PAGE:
Guest Author: Eric Price | Follow
What is your greatest fear? Perhaps the first answer that comes to your mind is spiders, heights, public speaking, or – if you’re like me – roller coasters. Or maybe none of those frighten you. What is remarkable about fear is how widely it can vary from person to person.
Despite the diverse fears people have, one fear that almost everyone shares in common is the fear of being abandoned – being left alone in the world and totally deserted. The thought of it can terrify even the most reclusive hermit.
Most terrifying is the thought of God abandoning us. Desertion by God is perhaps the ultimate terror. The letter to the Hebrews – whose author is unknown – was written to encourage Christians who were experiencing persecution and suffering because of their faith. These hardships had raised serious doubts about God.
Is he with me?
Does he care about me?
Perhaps you have asked such questions yourself. The opening verses of Hebrews address this fear of God’s absence.
The author begins by telling us that “in the past God spoke to our ancestors through the prophets at many times and in various ways” (Hebrews 1:1). The original intent of creation was for God and humanity to live in a state of uninterrupted communion with one another.
But Adam and Eve’s sin created a relational
r u p t u r e .
Ever since, God has sought to reveal Himself to humanity and reestablish relationship. In the Old Testament, He revealed himself through dreams, miracles, visions, historical events, and the prophets.
Yet these vehicles were insufficient to communicate God’s presence to us. And so the passage continues: “but in these last days he has spoken to us by his Son.” In Jesus Christ, God has revealed Himself.
God’s desire for self-disclosure culminated in His flesh-and-blood presence on earth in the person of Jesus.
If you have a close friend who lives on the other side of the globe, exchanging postcards is nice. E-mail might be better. Skype or FaceTime would even top that. But there is no substitute for visiting your friend in person.
Bodily presence communicates
commitment to the relationship.
In Jesus Christ, God himself left the glorious comforts of heaven to be present with us in this sin-stained world.
Jesus Christ is uniquely qualified to reveal God because He Himself is God. God exists as a Tri-unity – God the Father, the Son, and the Holy Spirit. God is one being who eternally exists as three distinct but equal persons. This is a mystery that our finite minds cannot fully comprehend. But Hebrews provides imagery to help us visualize this.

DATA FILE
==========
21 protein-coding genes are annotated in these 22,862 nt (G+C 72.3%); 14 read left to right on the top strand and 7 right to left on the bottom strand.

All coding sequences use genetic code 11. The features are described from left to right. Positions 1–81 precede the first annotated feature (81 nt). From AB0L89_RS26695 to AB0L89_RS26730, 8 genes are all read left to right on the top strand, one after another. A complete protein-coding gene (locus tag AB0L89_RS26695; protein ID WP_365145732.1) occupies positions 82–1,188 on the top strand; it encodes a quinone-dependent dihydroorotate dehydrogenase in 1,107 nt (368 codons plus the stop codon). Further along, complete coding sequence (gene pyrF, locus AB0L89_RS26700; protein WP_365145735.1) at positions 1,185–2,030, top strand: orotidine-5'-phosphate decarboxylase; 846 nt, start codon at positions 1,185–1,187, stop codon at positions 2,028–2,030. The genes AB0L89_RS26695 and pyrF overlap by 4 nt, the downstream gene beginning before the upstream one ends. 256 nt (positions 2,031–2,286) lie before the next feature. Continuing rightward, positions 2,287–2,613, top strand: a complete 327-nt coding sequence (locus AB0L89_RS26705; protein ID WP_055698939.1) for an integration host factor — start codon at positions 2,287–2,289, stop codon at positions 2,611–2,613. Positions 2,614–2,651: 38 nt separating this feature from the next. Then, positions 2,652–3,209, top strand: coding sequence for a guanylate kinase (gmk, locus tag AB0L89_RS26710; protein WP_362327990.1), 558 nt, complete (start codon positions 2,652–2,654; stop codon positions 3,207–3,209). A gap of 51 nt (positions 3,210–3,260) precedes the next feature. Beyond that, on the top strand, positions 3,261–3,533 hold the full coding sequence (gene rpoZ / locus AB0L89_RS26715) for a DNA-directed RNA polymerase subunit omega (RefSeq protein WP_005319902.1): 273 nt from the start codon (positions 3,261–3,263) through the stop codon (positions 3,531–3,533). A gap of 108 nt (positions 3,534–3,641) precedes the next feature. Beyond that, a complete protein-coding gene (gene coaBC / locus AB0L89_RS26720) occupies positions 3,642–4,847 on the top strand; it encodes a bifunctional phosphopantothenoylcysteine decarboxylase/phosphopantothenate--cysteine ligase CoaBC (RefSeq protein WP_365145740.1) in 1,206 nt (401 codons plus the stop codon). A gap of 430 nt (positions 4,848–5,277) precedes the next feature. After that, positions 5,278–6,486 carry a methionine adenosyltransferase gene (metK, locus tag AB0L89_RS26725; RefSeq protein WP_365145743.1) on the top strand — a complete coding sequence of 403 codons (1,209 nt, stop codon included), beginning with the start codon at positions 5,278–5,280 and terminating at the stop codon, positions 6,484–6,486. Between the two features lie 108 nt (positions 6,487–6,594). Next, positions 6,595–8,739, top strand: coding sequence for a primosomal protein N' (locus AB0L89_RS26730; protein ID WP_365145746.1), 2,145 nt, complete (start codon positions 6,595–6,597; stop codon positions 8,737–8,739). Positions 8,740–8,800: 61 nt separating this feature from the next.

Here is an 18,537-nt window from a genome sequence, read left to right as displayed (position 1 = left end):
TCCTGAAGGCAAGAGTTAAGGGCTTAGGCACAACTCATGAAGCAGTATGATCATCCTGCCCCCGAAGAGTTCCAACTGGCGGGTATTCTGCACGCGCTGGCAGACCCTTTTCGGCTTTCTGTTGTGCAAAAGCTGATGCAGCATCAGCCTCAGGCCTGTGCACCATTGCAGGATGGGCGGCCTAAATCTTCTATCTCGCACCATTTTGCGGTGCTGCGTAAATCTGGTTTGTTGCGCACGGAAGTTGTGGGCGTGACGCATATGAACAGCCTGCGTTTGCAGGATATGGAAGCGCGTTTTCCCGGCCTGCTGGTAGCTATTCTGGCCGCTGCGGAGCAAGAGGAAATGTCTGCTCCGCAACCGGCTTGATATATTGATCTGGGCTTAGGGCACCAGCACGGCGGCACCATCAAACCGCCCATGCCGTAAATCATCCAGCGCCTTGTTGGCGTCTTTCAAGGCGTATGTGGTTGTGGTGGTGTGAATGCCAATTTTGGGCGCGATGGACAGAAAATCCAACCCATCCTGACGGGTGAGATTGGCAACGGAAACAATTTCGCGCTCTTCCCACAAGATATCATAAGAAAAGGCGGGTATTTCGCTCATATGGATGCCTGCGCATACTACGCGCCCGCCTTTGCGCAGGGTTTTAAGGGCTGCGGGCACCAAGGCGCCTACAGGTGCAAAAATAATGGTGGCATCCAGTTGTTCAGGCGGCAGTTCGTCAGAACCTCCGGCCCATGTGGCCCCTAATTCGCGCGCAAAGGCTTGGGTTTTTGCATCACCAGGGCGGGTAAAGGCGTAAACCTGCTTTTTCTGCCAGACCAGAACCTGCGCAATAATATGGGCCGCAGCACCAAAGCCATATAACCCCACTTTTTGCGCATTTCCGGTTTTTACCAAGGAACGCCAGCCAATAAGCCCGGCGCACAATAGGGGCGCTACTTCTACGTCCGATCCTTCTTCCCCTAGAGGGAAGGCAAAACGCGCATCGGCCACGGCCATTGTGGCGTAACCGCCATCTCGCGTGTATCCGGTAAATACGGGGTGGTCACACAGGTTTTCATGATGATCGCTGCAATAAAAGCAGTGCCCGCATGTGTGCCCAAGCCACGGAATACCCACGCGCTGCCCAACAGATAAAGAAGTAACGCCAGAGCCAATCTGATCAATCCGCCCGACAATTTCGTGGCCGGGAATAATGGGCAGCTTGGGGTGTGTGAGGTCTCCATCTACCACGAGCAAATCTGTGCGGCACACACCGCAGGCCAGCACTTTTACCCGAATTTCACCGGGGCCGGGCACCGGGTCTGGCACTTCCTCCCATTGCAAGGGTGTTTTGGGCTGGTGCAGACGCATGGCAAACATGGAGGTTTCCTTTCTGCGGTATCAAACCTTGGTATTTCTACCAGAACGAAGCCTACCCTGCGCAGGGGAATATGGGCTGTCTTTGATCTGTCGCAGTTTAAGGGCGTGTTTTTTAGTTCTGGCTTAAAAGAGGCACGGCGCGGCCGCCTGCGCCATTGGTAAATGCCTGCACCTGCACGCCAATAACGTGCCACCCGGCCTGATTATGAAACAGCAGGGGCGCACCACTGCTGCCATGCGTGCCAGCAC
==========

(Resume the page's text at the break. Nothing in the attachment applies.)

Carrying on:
The Son is the radiance of God’s glory and the exact representation of his being, sustaining all things by his powerful word. After he had provided purification for sins, he sat down at the right hand of the Majesty in heaven. | Hebrews 1:3
When you stand in front of the blazing sun and feel its rays warming your body, the rays are radiating the sun’s presence to you. As the rays bring the sun to you, so Jesus reveals God to you.
Verse three also says that Jesus is “the exact representation of his [God’s] being.” The imagery here is of an imprint. When you look at the back of a U.S. quarter, you see an imprint of George Washington. Imperfectly, this imprint reveals to you what George Washington is like. In a far greater, fuller, and more significant way, Jesus is the imprint of God. When we gaze upon Him, we see God.
Jesus is qualified to reveal God because of who He is. But He also reveals God because of what He does. Verse three says that Jesus “provided purification for sins.” God created humans with dignity and value. Yet we are also sinners, and the goodness of who we are has become intermingled with wrongdoing and rebellion against God. This does not mean we no longer have dignity or value, but it does mean that God’s holiness prevents Him from relating freely to us.
Jesus, by His life, death and resurrection, bore our sins and purified us of the penalty of sin before God. As a water purifier separates clean water from the deadly bacteria residing within it, Christ placed the penalty of our sin upon Himself to secure for us uninhibited access to God.
Is God with us?
Has He abandoned us?
Challenging life circumstances can raise these soul-wrenching questions and drive us to reexamine our deepest beliefs about God. Hebrews 1:1-3 shows that the immediate circumstances in front of us are not the ultimate barometer of God’s love for us. The crucified and resurrected Lord Jesus is the final word on whether God loves and values us.
When hardship come into our lives and challenge our belief in God’s goodness, we must recalibrate our focus by gazing upon the nail-pierced Savior above us rather than the heart-piercing circumstances in front of us.
Eric Price is a student at Trinity Evangelical Divinity School, where he completed an MDiv in 2016 and is currently finishing up a ThM as well. He and his wife Sarah live in the Chicago area and attend Northwest Bible Chapel, where Eric is active in teaching and preaching. In his spare time, he’s usually trying out new restaurants, reading books unrelated to school, and watching fail videos on YouTube. You can follow him on Facebook or Twitter and read more at his blog, where he publishes on a highly irregular basis.